An Ode to Picky Knitters
You may call me square,
But I do not care.
My heart goes all pitter patter
To find fellow knitters who know that it matters
That how we start and that how we end
Can make all the difference
So let’s not pretend
That a rounded edge or a dip at the start
Is not a knitter’s version
Of a stab to the heart
So let’s solve this mess, and find a great fix
And I’ll stop with the rhyming
And get on with the tricks
I’ll admit it, I love a clean, sharp edge to my knitting. I thought it was just me. I thought I was the only one who railed against the rounded edge of a cable cast-on, or despised the dreaded dip at the start of a bind-off. But of COURSE, the keen-eyed readers of MDK also want something better. (Psst, in case you’re wondering, yes, both of these fixes are in my new book.)
I have a weird problem that might just be me. I really prefer the cable cast-on to long tail, and for most seamed things it looks basically fine, but the first stitch kind of rides up. It’s like the corner is round instead of a nice square. I can usually make this invisible in a seamed garment by using the tail to kind of “fill in” the gap, but I hate how it looks on a scarf. Am I nuts that this bothers me? Does this happen to anyone else? Do you know what the heck I’m talking about?
Just want the right side to look like the left side. Is that too much to ask?
Wanting a sharp corner,
I can’t even tell you how very much it is NOT just you. I love the look of the cable cast-on. The rope-like end is lovely. What’s less lovely is that weird rounded edge you get from that overlapping last stitch.
Of course it’s a bummer in a scarf, but it’s also no picnic when you try to seam two sweater pieces together.
Before the fix (say it with me) we need to start with the why.
In the cable cast-on, the new loop you pull through acts as a base to the stitch that came before it and the new stitch. This is what gives the edge that rope-like look.
The problem is, the last stitch has no base. It’s left hanging in the wind, a lonely stitch without a base to anchor it. Below you can see that the blue stitch is the base of the red stitch. The green stitch is the base of the blue stitch, but the green stitch has no base.
I’ve tried to fix this by casting on an extra stitch and then starting with a k2tog, but this trades one problem for another. The decrease is bulky, and I really dislike how it looks if the first stitch of your edge is a purl.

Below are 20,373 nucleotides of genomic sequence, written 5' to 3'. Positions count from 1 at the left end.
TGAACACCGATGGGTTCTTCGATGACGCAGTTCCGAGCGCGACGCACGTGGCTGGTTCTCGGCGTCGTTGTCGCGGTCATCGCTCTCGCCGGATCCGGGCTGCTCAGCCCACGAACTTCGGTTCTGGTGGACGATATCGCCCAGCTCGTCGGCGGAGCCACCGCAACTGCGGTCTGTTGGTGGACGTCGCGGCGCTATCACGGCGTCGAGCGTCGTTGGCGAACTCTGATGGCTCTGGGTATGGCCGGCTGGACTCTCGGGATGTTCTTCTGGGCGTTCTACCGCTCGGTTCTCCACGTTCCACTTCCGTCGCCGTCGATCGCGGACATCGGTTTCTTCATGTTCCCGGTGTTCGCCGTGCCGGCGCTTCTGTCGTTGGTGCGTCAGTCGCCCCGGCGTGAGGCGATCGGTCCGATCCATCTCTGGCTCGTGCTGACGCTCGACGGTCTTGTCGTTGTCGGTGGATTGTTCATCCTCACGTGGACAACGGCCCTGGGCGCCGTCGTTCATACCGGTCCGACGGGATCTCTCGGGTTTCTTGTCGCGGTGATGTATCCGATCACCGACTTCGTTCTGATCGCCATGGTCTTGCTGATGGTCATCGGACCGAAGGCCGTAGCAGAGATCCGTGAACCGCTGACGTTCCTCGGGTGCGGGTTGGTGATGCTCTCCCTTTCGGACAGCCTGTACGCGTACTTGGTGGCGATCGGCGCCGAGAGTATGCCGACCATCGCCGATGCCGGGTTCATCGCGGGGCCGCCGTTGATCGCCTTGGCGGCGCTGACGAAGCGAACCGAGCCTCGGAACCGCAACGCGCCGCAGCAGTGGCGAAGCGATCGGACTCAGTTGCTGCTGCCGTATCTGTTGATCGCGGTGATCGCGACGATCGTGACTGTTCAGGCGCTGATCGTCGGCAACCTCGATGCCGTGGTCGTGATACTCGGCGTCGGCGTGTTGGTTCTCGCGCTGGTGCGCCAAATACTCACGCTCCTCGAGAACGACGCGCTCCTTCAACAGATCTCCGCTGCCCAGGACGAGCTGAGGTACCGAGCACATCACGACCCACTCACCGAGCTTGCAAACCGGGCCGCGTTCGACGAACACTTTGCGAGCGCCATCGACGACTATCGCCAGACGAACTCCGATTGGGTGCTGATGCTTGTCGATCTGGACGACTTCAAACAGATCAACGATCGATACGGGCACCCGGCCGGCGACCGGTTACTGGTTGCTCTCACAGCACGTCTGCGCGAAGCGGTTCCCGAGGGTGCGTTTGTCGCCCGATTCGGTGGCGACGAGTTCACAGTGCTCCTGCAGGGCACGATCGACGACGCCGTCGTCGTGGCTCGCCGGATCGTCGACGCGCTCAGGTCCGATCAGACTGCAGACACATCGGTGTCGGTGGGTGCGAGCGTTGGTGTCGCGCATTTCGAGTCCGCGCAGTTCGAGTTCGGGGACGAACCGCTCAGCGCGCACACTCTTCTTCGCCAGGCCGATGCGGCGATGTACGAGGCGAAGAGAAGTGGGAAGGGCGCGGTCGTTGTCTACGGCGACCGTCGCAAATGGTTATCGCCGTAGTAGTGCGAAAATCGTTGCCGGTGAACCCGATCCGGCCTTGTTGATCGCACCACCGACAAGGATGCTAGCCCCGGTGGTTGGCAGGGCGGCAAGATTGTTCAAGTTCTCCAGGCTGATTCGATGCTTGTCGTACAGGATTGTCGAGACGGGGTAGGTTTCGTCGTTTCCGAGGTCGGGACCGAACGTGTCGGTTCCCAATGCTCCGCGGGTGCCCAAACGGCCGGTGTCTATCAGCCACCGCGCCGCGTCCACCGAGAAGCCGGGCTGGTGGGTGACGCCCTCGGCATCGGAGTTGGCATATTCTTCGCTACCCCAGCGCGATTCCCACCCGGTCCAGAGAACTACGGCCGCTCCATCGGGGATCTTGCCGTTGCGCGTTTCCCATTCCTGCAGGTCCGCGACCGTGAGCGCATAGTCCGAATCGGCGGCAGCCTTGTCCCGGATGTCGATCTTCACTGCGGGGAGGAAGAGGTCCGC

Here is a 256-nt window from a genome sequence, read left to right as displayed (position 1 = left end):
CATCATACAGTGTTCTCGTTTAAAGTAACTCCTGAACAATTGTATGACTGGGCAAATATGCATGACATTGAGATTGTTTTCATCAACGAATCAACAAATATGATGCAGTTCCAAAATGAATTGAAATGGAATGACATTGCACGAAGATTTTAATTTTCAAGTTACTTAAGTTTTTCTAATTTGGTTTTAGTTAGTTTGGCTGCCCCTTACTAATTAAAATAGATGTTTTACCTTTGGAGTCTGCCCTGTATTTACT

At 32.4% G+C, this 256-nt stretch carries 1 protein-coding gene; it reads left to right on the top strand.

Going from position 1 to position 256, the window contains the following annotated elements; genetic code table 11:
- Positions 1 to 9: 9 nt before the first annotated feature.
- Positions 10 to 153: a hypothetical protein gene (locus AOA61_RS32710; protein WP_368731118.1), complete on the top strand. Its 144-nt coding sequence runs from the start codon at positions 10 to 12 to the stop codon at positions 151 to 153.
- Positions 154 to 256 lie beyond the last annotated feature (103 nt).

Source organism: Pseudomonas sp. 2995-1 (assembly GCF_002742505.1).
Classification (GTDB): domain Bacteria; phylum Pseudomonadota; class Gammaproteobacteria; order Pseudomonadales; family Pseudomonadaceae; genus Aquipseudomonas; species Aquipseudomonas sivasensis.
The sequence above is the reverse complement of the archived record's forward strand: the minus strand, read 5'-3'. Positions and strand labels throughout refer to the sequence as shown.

Here’s what I came up with to neaten that edge. Let’s give that lonely stitch a base!
Step 1. After you pull your last loop through onto the right needle, move the working yarn between the two needle tips, then to the back of the right needle, like a yarnover.
Step 2. Insert the tip of the left needle into the loop on the right needle and lift it up and over the yarnover, like a bind-off. You now have one stitch on your right needle.
Step 3. Finally, transfer that stitch knit-wise to the left needle.
Ta-da, that last lonely stitch is baseless no more.
When you knit into your newly perfect cast-on, you get a lovely square edge.
Which would you rather have?
I love your Ask Patty column and I LOVED the tip about fixing the last stitch in your bind-off, but what about the first stitch? No matter what I do, no matter how loose I work it, my scarf bind-off dips down at the start. I just want a nice square edge, so I thought, “Hey, why not ask Patty?” It’s hip to be square!
I think you’ve been reading this column long enough to know, it’s not you, it’s them. As usual, it’s the stitches’ fault.
The Dastardly Dip
A stitch is wider than it is tall. When we bind off, we are asking that stitch to lie down on its side and reach the center of the next stitch. That’s hard enough, but when it comes to the first stitch, you are also asking it to turn a corner! You can see right away what happens.
It can’t quite make it, so we get the dip. And your finished bind-off looks like this (insert sad trombone wah-wah here):
To get a nice square start to our bind-off, we can steal from crochet!
In crochet, to keep our edges square, we use a turning chain (one or more chain stitches that we make after we’ve turned our crocheted work) before we begin our next row. This brings the yarn to the height needed to work the next row.
A bind-off is basically a crochet chain, so we need to use that height from a turning chain.
Step 1. Knit one stitch and make a yarnover on your right needle.
Step 2. Insert the tip of the left needle into the first stitch and lift it over the yarnover.
That’s it, you have created a turning chain!
From there, continue your bind-off. You’ll be able to see the difference right away.
And when you finish your bind-off your start will look as perfect as your end (if you read my old column here).
Amazing how the simple yarnover can cure so many ills.
So thank you kind readers of MDK
For asking great questions
Of me every day.
I trust that these fixes will improve the look
And hopefully inspire you
To go buy my book!